Life on earth depends on forests. 

Forest destruction also wipes out biodiversity and the homes of countless species, and threatens the livelihoods of those who rely on forests for their survival.

Where does deforestation happen and who is responsible?

Most deforestation this century has occurred – and continues to take place – in tropical countries, although countries such as Russia, Canada, and the United States also had a high level of tree loss from 2021 to 2022, according to Global Forest Watch

80% of tropical deforestation comes from converting forests to agricultural land for commodities such as beef, soy, and palm oil. Other sectors, such as mining, timber, and paper and packaging, are also responsible.

What are the solutions that could end deforestation?

Drivers of deforestation vary depending on the country. Efforts at ending deforestation therefore need to be shaped by local realities. But whatever the local conditions, the same overarching principles apply when trying to combat it:

Central among them is making improvements to the way forests and land are managed and owned. 

Government policies and laws that aim to do this are doomed to fail unless they have the input and the support of a broad range of people: from small-scale farmers to NGOs, from local communities to Indigenous Peoples. Respecting the land tenure rights must be sacrosanct. 

To end deforestation we must also reduce our consumption of the goods whose production causes it. 

This means the agricultural commodities, such as beef, soy and palm oil, responsible for most of the forest destruction on the planet; the wood we burn in the name of green energy; the paper and packaging we increasingly use as a substitute for plastic; and the critical minerals nations around the world are desperate to secure for the energy transition.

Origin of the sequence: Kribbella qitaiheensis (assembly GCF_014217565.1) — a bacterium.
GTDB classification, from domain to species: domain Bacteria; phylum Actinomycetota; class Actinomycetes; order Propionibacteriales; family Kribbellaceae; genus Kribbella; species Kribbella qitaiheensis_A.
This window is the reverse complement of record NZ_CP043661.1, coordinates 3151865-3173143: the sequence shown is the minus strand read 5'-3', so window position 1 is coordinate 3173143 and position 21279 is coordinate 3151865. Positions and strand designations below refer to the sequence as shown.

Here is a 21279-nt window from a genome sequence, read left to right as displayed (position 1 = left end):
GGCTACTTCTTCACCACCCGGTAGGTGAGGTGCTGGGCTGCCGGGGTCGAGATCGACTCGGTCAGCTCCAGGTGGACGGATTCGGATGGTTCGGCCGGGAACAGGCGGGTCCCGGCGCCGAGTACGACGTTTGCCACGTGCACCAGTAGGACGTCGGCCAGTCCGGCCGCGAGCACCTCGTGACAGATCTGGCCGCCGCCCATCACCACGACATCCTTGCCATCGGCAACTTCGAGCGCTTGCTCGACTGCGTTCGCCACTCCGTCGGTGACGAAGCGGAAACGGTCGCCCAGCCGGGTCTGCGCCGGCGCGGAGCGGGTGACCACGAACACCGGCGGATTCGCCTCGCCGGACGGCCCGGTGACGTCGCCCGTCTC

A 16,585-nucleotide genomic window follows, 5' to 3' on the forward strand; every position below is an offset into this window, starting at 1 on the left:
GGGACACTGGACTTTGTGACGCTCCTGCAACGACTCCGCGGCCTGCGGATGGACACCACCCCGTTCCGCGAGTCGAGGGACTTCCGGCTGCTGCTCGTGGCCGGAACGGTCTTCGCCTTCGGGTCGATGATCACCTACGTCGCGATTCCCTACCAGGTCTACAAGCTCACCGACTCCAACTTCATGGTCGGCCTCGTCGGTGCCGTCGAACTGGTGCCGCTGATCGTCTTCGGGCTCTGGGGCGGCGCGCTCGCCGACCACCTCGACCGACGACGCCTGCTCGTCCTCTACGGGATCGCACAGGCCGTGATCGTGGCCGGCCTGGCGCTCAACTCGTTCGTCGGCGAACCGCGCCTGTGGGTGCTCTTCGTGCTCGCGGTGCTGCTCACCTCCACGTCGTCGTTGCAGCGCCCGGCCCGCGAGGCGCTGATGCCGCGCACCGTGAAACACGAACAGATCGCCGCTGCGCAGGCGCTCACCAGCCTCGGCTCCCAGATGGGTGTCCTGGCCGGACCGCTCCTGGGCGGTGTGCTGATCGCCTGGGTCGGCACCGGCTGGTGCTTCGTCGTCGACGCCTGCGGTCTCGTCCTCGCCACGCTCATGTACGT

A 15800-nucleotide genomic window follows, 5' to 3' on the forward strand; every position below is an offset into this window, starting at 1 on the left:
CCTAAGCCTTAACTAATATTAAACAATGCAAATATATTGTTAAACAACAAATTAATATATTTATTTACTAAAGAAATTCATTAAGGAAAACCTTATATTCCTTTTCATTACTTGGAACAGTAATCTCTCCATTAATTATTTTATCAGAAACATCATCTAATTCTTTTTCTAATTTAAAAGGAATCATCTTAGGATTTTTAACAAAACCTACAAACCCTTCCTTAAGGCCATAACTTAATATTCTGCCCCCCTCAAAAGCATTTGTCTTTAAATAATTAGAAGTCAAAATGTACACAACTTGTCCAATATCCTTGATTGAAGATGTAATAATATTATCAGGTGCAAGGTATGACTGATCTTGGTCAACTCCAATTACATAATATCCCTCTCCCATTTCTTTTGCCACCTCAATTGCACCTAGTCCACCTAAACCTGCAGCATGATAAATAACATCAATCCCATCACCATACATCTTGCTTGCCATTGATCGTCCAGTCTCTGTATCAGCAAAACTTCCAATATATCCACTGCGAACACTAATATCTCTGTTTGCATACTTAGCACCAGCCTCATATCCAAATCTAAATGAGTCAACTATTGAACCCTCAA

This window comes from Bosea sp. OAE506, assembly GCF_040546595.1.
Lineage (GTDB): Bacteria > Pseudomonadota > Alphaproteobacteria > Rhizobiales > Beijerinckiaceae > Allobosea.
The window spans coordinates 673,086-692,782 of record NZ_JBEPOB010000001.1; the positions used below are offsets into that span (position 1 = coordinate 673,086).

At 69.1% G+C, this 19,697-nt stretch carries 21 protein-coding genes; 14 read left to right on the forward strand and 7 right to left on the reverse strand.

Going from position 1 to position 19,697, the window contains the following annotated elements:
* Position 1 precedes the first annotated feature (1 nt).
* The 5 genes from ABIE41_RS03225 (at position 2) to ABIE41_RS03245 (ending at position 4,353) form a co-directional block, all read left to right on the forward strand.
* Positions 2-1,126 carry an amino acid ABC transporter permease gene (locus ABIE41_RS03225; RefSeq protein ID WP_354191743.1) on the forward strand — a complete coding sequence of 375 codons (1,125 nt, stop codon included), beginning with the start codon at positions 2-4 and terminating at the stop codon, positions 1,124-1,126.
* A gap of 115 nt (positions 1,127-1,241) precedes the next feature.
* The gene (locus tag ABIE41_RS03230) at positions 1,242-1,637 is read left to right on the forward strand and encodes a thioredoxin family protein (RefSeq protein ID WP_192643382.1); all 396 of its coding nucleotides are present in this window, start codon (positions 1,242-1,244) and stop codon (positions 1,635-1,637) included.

World leaders have promised to end deforestation by 2030. 

As well as ending deforestation, we need to restore degraded forests. This can only be done under the stewardship - or with the support of - the local and Indigenous Peoples’ who live there, and who are the world’s best forest custodians

Restoring forests means restoring the rights of forest dwellers: the people who live in them, who understand them best and who have a personal stake in defending and nurturing them.

Meanwhile in Europe, most of the old-growth forests have long been destroyed, three-quarters of forests are clearcut and the majority are defined as being in a bad state.

As a result forward-thinking foresters are turning away from the clear-cutting and intensive forestry methods that have prevailed for decades. 

Instead, they are adopting close-to-nature and more sustainable practices, and highlighting the social, economic and environmental benefits such practices can reap. 

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